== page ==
In what was a surprise to most of the political establishment, the Taoiseach has just announced that the Government has decided to hold a referendum on the Fiscal Treaty. Speaking in the Dáil this afternoon Taoiseach Enda Kenny stated:
Throughout the process leading to this new Treaty, the Government has consistently said that the final text would be referred to the Attorney General for her advice as to whether a referendum was required to ratify it in Ireland. At this morning’s Cabinet meeting, the AG conveyed her advice that, as this treaty is a unique instrument, outside the European Union treaty architecture, on balance, a referendum is required to ratify it. On foot of this advice, the Government has decided to hold a referendum on this issue in which the people of Ireland will be asked to give their authorisation for the ratification of this treaty.
We here at Human Rights in Ireland had identified a number of possible reasons why a referendum might be required, centering mainly on the unclear demands of Article 3 of the Treaty, the potential for enforcement by the European Court of Justice and the conditioning of the disbursing of European Stability Mechanism funds on compliance with the Treaty’s terms.
Article 3 of the Treaty requires us to place a debt brake rule of ‘binding force and permanent character’ into our law. Despite the insertion of ‘preferably constitutional’ into the final draft of the article, which seemed to open up Ireland’s options in ratifying, it remained doubtful whether legislation could qualify as sufficiently binding or permanent. Indeed that latter word permanent, a term of doubtful currency and scope, simply underlined how poorly the Treaty was written. As time has passed, I have grown stronger in my belief that the article’s concluding clause “or otherwise guaranteed to be fully respected and adhered to throughout the national budgetary processes“, shut down the supposed openess of ‘preferably constitutional’. The word otherwise indicated that for full ratification, Ireland would have to effectively have to foreclose on the possibility that the Oireachtas could revoke the debt brake rule, thereby ruling out legislation. The language of article, it is arguable, set a fixed goal – full respect and adherence – despite the attempt to inject choice into how this goal was met. Litigation would have followed on grounds that full respect and adherence throughout our budgetary process, would require a constitutional referendum to insert the brake rule and disempower our Oireachtas.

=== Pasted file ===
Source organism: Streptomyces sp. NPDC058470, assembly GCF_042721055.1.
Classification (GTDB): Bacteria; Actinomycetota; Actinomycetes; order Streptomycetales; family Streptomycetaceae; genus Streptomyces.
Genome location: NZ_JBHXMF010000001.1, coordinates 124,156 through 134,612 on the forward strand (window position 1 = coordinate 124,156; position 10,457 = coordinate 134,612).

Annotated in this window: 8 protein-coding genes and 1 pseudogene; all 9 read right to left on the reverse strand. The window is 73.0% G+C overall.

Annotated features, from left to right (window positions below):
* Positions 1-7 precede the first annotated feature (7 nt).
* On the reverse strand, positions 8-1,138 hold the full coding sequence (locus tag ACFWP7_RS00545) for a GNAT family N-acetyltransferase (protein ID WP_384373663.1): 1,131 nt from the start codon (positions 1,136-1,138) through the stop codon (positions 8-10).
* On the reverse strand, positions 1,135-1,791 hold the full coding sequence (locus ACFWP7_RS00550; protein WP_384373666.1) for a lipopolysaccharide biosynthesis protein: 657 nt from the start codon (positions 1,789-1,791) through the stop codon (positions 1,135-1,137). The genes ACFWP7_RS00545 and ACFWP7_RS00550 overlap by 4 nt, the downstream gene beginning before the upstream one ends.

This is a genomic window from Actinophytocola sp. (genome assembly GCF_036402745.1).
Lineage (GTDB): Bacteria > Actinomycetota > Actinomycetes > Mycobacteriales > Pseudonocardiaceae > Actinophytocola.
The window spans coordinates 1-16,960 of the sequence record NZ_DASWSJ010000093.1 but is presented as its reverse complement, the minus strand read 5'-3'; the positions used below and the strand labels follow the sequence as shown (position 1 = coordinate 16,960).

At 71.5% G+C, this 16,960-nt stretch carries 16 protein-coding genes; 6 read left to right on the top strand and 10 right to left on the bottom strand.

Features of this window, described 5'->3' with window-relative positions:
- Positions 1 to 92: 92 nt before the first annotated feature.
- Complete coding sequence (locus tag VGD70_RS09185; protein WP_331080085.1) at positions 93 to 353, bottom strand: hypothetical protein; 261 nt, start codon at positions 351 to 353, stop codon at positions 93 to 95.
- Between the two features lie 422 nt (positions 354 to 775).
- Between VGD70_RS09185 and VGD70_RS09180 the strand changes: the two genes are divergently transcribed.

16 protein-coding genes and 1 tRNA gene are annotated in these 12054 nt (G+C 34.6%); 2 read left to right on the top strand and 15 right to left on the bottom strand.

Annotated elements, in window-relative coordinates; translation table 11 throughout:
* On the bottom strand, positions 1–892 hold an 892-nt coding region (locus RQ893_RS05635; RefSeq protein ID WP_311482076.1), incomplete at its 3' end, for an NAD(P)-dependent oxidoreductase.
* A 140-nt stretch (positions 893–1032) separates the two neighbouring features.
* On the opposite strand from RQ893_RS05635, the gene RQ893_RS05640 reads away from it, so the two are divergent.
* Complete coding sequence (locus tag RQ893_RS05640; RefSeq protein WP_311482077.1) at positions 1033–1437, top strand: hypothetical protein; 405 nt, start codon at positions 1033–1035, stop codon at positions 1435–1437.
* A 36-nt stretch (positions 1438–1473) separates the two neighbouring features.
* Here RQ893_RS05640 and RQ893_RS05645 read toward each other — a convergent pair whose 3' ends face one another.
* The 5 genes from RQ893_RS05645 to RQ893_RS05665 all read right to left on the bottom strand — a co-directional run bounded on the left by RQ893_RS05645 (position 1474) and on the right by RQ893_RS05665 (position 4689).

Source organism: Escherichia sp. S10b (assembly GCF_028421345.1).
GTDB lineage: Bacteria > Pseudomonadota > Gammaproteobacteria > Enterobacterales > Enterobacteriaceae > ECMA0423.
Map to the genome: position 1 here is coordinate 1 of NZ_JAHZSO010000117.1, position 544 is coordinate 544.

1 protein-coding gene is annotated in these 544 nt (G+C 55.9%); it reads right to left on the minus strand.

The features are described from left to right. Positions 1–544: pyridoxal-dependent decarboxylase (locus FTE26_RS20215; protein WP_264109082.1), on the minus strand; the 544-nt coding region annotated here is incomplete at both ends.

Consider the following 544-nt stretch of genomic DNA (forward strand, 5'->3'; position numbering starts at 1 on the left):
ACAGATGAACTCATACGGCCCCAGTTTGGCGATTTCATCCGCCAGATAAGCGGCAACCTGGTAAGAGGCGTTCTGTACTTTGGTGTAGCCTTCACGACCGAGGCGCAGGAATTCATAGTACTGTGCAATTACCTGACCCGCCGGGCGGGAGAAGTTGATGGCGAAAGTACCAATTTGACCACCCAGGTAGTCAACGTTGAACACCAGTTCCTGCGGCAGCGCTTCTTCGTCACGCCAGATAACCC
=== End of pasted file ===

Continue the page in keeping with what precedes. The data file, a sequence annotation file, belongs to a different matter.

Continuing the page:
I would applaud the precautionary approach of the Attorney General here. She was, in advising the cabinet on what the Supreme Court would be likely to hold, also confronted with confusing and poorly executed judgments of past Supreme courts, especially in the Crotty and McGimpsey cases. I critiqued these judgments in a previous post (I would like to acknowledge the excellent and helpful contributions in the comment sections by Professor Gerry Whyte and Joe Noonan). These judgements may not now be clarified for some time, leaving a heavy haze of uncertainty brooding over our constitutional relationship with international legal institutions. It would be very helpful in trying to understand the issues involved, and in communicating our position to a surprised Europe, if there could be some further information of the precise legal grounds for pursuing the referendum. Ultimately, however, Taoiseach Kenny stressed that it was the uncertainties caused by the unique status of the agreement – as a document of public international law rather than European Union law, that triggered the most concern from the Attorney General. Her analysis would have centered on discerning to what extent the Treaty successfully ‘piggybacked’ on existing, constitutionally immune EU powers. On reading the Irish Times earlier in the week, the professed confidence of Michael Link, the German Minister for European Affairs, that the agreement had been drafted to avoid a referendum, was undermined immediately for me by his admission that